During the following months, the Italian numismatists faced the cussedness of German censorship. The Rivista Italiana Numismatica was objected to. It seems hard to imagine numismatic papers containing any subversive messages but the censors nevertheless insisted that the numbers 77, 84 and 100 of the catalogue raisonné of Dottore G. G. Belloni’s orbituary had to be blackened. Why was that? Well, the man had reviewed the Corpus Nummorum Italicorum, and his review’s caption included the words di S. M. il Re“ (= CNI of his Majesty the King). That was unthinkable! The King had to disappear from numismatics. For the same reason, the first page of the Rivista had to be printed again – it was not opportune anymore to call the honorary president Victor Emmanuel by name.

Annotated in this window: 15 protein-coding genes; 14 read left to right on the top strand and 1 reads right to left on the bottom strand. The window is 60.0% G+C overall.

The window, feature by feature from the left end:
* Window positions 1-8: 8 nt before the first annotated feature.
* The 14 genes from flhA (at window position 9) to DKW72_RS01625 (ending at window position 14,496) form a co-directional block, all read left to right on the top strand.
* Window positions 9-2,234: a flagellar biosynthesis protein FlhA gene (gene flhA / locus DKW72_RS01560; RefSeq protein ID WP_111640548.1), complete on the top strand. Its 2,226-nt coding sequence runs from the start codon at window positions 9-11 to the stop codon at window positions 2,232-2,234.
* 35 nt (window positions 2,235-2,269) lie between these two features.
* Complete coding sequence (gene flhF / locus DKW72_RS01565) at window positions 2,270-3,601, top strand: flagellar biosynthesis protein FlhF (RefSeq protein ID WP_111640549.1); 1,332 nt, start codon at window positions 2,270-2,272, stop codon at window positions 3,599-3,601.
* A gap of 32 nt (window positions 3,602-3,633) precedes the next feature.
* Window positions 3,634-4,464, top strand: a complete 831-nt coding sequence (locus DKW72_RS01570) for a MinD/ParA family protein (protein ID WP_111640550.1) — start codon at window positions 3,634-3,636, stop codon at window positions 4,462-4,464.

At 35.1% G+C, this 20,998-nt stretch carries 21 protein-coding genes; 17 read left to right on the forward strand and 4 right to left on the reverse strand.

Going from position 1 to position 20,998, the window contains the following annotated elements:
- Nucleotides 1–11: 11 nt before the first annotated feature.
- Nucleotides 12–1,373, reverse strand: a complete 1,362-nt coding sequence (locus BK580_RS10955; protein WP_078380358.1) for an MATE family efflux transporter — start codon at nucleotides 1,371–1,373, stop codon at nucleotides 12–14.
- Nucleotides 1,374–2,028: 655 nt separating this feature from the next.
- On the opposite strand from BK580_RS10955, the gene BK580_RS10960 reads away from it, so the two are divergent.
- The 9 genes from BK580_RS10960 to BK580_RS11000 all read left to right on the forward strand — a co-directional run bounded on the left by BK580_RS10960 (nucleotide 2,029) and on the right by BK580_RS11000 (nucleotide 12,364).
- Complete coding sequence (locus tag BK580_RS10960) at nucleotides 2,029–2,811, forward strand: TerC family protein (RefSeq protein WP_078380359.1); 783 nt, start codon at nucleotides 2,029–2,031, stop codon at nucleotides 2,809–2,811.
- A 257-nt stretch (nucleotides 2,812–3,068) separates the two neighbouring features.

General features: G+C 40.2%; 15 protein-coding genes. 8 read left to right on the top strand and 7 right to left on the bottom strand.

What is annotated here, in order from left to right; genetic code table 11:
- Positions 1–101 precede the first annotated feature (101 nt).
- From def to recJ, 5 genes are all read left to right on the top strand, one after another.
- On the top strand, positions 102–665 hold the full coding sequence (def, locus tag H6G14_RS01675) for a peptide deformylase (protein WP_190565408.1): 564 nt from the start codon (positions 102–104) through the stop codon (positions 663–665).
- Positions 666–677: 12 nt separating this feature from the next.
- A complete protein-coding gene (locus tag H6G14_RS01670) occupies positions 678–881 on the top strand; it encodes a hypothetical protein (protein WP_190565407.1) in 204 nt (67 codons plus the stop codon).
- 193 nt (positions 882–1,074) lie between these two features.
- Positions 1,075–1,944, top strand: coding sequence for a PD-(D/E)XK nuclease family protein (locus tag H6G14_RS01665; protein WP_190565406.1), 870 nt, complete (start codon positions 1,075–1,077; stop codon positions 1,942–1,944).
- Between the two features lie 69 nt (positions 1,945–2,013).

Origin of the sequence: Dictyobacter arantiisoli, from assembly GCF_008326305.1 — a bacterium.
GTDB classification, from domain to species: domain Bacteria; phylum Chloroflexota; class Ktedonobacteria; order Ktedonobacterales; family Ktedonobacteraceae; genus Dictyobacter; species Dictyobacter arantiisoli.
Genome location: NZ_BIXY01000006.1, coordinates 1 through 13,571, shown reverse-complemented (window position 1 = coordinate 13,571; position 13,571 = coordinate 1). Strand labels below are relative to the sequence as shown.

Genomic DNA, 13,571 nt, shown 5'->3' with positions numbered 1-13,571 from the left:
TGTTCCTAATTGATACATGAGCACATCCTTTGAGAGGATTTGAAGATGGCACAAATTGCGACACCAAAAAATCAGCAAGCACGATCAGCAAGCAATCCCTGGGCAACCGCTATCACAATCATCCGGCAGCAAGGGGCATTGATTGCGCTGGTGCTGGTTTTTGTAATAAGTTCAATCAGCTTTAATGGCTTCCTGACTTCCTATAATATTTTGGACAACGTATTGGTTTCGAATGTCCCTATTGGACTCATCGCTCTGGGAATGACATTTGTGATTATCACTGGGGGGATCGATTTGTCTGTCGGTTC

Italian numismatics (and the local population) was fortunate just the same. On June 4th, 1944, the Allied Force managed to take over Rome. The way was free for the King to rule again but, in order to do that, he would have had to explain himself to his allies. He did not want to do that anymore. Instead, he appointed his son Umberto governor-general. That is the situation the Nebelspalter caricature refers to: for the smiling reader it pictures the career options the resigning King had from then on.
Apart from that, the significant coin collection was stolen by the German occupying troops and it remained missing for many years, even after the war was already over. From the orbituary of Victor Emmanuel, published in RIN 1949 , who died on December 28th, 1947, it can be learned that the collection was found – in which Italian museum the collection is hidden today this article’s author was not able to spot. May be a reader can be of service?
It is perhaps also an interesting enterprise to spend the next holiday in the big coin cabinets in Italy to search for the collection of the King who had donated it to the Italian government on May 9th, 1946.
We thank the “Nebelspalter“ magazine for allowing us to publish the caricature from 1944. If you like to find out more about the magazine which continues to be published click here.